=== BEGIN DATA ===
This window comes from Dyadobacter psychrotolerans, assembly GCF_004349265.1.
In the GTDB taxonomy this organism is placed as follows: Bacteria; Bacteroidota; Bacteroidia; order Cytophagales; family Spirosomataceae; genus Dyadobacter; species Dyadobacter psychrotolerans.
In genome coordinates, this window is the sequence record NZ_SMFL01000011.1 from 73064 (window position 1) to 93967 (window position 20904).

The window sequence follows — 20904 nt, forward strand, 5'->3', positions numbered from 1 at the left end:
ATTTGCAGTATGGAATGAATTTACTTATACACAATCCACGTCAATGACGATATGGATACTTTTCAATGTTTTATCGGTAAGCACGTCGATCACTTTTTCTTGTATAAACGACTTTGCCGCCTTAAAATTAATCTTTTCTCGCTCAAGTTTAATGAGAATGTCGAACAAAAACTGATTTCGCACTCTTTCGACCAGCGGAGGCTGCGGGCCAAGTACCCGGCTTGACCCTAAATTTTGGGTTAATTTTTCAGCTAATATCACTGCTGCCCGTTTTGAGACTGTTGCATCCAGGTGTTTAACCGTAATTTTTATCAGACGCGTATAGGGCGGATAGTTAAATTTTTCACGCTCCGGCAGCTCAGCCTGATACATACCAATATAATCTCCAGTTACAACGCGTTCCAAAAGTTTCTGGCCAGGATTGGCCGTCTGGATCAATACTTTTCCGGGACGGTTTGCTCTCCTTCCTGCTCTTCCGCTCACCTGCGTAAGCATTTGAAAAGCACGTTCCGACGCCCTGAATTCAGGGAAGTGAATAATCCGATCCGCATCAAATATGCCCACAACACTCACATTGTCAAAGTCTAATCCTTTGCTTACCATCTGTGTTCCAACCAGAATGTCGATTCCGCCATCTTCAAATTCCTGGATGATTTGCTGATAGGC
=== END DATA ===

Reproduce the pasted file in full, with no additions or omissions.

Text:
This window comes from Dyadobacter psychrotolerans, assembly GCF_004349265.1.
In the GTDB taxonomy this organism is placed as follows: Bacteria; Bacteroidota; Bacteroidia; order Cytophagales; family Spirosomataceae; genus Dyadobacter; species Dyadobacter psychrotolerans.
In genome coordinates, this window is the sequence record NZ_SMFL01000011.1 from 73064 (window position 1) to 93967 (window position 20904).

The window sequence follows — 20904 nt, forward strand, 5'->3', positions numbered from 1 at the left end:
ATTTGCAGTATGGAATGAATTTACTTATACACAATCCACGTCAATGACGATATGGATACTTTTCAATGTTTTATCGGTAAGCACGTCGATCACTTTTTCTTGTATAAACGACTTTGCCGCCTTAAAATTAATCTTTTCTCGCTCAAGTTTAATGAGAATGTCGAACAAAAACTGATTTCGCACTCTTTCGACCAGCGGAGGCTGCGGGCCAAGTACCCGGCTTGACCCTAAATTTTGGGTTAATTTTTCAGCTAATATCACTGCTGCCCGTTTTGAGACTGTTGCATCCAGGTGTTTAACCGTAATTTTTATCAGACGCGTATAGGGCGGATAGTTAAATTTTTCACGCTCCGGCAGCTCAGCCTGATACATACCAATATAATCTCCAGTTACAACGCGTTCCAAAAGTTTCTGGCCAGGATTGGCCGTCTGGATCAATACTTTTCCGGGACGGTTTGCTCTCCTTCCTGCTCTTCCGCTCACCTGCGTAAGCATTTGAAAAGCACGTTCCGACGCCCTGAATTCAGGGAAGTGAATAATCCGATCCGCATCAAATATGCCCACAACACTCACATTGTCAAAGTCTAATCCTTTGCTTACCATCTGTGTTCCAACCAGAATGTCGATTCCGCCATCTTCAAATTCCTGGATGATTTGCTGATAGGC